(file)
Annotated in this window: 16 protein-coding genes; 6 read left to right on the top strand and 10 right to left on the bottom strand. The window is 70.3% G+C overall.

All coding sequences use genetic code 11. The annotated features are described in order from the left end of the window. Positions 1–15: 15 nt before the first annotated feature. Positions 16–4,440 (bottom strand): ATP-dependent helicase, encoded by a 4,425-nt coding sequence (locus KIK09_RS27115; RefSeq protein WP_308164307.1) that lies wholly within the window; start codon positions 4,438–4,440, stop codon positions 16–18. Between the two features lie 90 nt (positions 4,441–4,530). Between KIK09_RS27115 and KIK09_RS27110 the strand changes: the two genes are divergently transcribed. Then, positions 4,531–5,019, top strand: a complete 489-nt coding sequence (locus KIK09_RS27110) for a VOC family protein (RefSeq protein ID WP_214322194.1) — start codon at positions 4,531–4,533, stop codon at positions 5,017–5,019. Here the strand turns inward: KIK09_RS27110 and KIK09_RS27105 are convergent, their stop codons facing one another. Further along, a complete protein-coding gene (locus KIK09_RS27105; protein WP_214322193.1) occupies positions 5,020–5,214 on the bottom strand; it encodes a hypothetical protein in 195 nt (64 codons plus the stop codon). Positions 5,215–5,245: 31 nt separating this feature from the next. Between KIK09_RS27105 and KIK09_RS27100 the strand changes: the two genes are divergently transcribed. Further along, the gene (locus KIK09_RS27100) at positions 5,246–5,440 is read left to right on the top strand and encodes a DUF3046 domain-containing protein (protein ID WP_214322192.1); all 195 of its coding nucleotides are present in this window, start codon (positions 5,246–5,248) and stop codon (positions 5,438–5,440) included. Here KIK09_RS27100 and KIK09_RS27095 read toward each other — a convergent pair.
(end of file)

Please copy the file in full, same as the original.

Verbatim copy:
Annotated in this window: 16 protein-coding genes; 6 read left to right on the top strand and 10 right to left on the bottom strand. The window is 70.3% G+C overall.

All coding sequences use genetic code 11. The annotated features are described in order from the left end of the window. Positions 1–15: 15 nt before the first annotated feature. Positions 16–4,440 (bottom strand): ATP-dependent helicase, encoded by a 4,425-nt coding sequence (locus KIK09_RS27115; RefSeq protein WP_308164307.1) that lies wholly within the window; start codon positions 4,438–4,440, stop codon positions 16–18. Between the two features lie 90 nt (positions 4,441–4,530). Between KIK09_RS27115 and KIK09_RS27110 the strand changes: the two genes are divergently transcribed. Then, positions 4,531–5,019, top strand: a complete 489-nt coding sequence (locus KIK09_RS27110) for a VOC family protein (RefSeq protein ID WP_214322194.1) — start codon at positions 4,531–4,533, stop codon at positions 5,017–5,019. Here the strand turns inward: KIK09_RS27110 and KIK09_RS27105 are convergent, their stop codons facing one another. Further along, a complete protein-coding gene (locus KIK09_RS27105; protein WP_214322193.1) occupies positions 5,020–5,214 on the bottom strand; it encodes a hypothetical protein in 195 nt (64 codons plus the stop codon). Positions 5,215–5,245: 31 nt separating this feature from the next. Between KIK09_RS27105 and KIK09_RS27100 the strand changes: the two genes are divergently transcribed. Further along, the gene (locus KIK09_RS27100) at positions 5,246–5,440 is read left to right on the top strand and encodes a DUF3046 domain-containing protein (protein ID WP_214322192.1); all 195 of its coding nucleotides are present in this window, start codon (positions 5,246–5,248) and stop codon (positions 5,438–5,440) included. Here KIK09_RS27100 and KIK09_RS27095 read toward each other — a convergent pair.